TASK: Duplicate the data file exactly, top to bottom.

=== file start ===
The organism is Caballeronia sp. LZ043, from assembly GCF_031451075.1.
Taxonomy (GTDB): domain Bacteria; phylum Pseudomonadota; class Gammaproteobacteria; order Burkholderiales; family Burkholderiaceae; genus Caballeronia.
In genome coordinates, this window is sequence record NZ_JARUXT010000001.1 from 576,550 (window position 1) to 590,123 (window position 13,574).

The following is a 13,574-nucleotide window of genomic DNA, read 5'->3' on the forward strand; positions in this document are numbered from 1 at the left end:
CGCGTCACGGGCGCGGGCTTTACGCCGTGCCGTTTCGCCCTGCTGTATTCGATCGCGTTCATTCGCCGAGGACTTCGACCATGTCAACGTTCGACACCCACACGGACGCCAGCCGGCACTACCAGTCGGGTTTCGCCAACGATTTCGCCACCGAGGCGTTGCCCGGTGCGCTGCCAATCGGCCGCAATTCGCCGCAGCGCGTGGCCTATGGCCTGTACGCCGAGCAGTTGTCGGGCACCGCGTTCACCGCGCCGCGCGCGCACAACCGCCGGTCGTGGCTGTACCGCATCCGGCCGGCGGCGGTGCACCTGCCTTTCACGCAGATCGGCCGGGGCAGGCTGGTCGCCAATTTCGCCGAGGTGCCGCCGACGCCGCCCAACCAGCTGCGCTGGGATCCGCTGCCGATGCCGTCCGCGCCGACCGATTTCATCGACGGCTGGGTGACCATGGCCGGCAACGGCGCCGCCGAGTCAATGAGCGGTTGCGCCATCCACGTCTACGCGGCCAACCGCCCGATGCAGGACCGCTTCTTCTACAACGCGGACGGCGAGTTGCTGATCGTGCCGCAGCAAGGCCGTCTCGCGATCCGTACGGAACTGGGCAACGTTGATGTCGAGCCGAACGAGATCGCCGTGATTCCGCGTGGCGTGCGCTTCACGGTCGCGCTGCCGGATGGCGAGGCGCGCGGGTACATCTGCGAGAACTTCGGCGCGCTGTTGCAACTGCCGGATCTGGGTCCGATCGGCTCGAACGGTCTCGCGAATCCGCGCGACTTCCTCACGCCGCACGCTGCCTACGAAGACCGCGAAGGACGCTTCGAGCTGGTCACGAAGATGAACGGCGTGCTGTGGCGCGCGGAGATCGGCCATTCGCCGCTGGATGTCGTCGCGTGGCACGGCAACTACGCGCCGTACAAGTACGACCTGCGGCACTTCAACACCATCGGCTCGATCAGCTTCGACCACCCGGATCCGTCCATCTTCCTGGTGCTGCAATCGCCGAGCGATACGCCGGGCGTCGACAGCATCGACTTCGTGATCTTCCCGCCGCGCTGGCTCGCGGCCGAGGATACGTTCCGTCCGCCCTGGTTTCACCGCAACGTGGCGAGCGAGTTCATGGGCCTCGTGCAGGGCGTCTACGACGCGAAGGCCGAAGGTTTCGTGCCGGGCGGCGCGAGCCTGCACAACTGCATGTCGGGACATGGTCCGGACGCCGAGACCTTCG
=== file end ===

The organism is Caballeronia sp. LZ043, from assembly GCF_031451075.1.
Taxonomy (GTDB): domain Bacteria; phylum Pseudomonadota; class Gammaproteobacteria; order Burkholderiales; family Burkholderiaceae; genus Caballeronia.
In genome coordinates, this window is sequence record NZ_JARUXT010000001.1 from 576,550 (window position 1) to 590,123 (window position 13,574).

The following is a 13,574-nucleotide window of genomic DNA, read 5'->3' on the forward strand; positions in this document are numbered from 1 at the left end:
CGCGTCACGGGCGCGGGCTTTACGCCGTGCCGTTTCGCCCTGCTGTATTCGATCGCGTTCATTCGCCGAGGACTTCGACCATGTCAACGTTCGACACCCACACGGACGCCAGCCGGCACTACCAGTCGGGTTTCGCCAACGATTTCGCCACCGAGGCGTTGCCCGGTGCGCTGCCAATCGGCCGCAATTCGCCGCAGCGCGTGGCCTATGGCCTGTACGCCGAGCAGTTGTCGGGCACCGCGTTCACCGCGCCGCGCGCGCACAACCGCCGGTCGTGGCTGTACCGCATCCGGCCGGCGGCGGTGCACCTGCCTTTCACGCAGATCGGCCGGGGCAGGCTGGTCGCCAATTTCGCCGAGGTGCCGCCGACGCCGCCCAACCAGCTGCGCTGGGATCCGCTGCCGATGCCGTCCGCGCCGACCGATTTCATCGACGGCTGGGTGACCATGGCCGGCAACGGCGCCGCCGAGTCAATGAGCGGTTGCGCCATCCACGTCTACGCGGCCAACCGCCCGATGCAGGACCGCTTCTTCTACAACGCGGACGGCGAGTTGCTGATCGTGCCGCAGCAAGGCCGTCTCGCGATCCGTACGGAACTGGGCAACGTTGATGTCGAGCCGAACGAGATCGCCGTGATTCCGCGTGGCGTGCGCTTCACGGTCGCGCTGCCGGATGGCGAGGCGCGCGGGTACATCTGCGAGAACTTCGGCGCGCTGTTGCAACTGCCGGATCTGGGTCCGATCGGCTCGAACGGTCTCGCGAATCCGCGCGACTTCCTCACGCCGCACGCTGCCTACGAAGACCGCGAAGGACGCTTCGAGCTGGTCACGAAGATGAACGGCGTGCTGTGGCGCGCGGAGATCGGCCATTCGCCGCTGGATGTCGTCGCGTGGCACGGCAACTACGCGCCGTACAAGTACGACCTGCGGCACTTCAACACCATCGGCTCGATCAGCTTCGACCACCCGGATCCGTCCATCTTCCTGGTGCTGCAATCGCCGAGCGATACGCCGGGCGTCGACAGCATCGACTTCGTGATCTTCCCGCCGCGCTGGCTCGCGGCCGAGGATACGTTCCGTCCGCCCTGGTTTCACCGCAACGTGGCGAGCGAGTTCATGGGCCTCGTGCAGGGCGTCTACGACGCGAAGGCCGAAGGTTTCGTGCCGGGCGGCGCGAGCCTGCACAACTGCATGTCGGGACATGGTCCGGACGCCGAGACCTTCG